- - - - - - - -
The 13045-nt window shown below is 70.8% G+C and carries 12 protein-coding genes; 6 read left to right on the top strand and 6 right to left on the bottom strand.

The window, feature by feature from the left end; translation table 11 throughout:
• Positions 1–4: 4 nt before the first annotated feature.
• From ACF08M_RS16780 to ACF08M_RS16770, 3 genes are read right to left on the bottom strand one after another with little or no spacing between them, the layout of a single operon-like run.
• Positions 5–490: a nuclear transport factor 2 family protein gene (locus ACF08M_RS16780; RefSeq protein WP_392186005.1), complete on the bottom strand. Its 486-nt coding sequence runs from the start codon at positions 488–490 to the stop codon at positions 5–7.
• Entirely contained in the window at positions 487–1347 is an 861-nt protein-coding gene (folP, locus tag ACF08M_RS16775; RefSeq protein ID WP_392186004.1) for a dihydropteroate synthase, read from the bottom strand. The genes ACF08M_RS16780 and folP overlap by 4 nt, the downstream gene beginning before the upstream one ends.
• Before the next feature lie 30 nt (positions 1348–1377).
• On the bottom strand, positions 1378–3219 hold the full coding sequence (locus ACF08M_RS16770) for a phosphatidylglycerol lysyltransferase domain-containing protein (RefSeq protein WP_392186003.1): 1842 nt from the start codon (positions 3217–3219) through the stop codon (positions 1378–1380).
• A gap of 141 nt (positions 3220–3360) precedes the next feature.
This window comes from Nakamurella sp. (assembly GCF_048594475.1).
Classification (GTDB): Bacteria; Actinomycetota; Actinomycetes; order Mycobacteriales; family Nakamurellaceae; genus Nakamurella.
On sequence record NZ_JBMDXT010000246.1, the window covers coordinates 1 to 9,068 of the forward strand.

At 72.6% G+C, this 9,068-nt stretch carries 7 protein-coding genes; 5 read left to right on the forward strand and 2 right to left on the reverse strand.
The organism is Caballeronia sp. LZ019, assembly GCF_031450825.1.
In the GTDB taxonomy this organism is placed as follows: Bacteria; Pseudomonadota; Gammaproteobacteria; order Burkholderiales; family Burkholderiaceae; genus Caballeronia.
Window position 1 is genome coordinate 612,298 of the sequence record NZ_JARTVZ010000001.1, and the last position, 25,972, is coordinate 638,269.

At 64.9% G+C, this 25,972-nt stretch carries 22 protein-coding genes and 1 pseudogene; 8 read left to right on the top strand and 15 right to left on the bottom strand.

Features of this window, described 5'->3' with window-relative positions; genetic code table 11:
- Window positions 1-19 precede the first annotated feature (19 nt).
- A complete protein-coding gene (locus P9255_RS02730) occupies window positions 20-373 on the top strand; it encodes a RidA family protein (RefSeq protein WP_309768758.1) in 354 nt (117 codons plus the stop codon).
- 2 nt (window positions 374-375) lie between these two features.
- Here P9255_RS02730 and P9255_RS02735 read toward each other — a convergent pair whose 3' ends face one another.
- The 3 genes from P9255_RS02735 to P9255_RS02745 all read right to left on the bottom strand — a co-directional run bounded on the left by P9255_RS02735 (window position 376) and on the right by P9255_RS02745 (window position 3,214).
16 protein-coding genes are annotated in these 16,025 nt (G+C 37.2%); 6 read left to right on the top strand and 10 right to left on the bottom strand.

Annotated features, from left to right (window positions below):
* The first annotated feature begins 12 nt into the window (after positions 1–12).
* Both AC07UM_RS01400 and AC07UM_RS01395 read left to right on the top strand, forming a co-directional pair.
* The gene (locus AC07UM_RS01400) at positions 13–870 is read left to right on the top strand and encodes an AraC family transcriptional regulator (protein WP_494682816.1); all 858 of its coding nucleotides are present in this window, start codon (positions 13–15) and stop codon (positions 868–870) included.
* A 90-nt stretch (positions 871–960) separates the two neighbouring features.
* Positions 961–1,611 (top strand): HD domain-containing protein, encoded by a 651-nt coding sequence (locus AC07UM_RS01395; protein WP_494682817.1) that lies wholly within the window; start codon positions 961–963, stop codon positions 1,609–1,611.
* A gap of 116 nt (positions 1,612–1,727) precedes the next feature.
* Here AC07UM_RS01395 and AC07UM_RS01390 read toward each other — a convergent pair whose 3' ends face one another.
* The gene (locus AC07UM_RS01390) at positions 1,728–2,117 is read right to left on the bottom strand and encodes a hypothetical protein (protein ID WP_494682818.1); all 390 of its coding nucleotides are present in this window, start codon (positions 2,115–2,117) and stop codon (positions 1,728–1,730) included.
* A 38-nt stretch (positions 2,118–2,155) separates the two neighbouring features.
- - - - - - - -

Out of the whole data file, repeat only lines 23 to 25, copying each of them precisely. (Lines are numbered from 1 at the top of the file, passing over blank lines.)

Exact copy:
- The 3 genes from P9255_RS02735 to P9255_RS02745 all read right to left on the bottom strand — a co-directional run bounded on the left by P9255_RS02735 (window position 376) and on the right by P9255_RS02745 (window position 3,214).
16 protein-coding genes are annotated in these 16,025 nt (G+C 37.2%); 6 read left to right on the top strand and 10 right to left on the bottom strand.

Annotated features, from left to right (window positions below):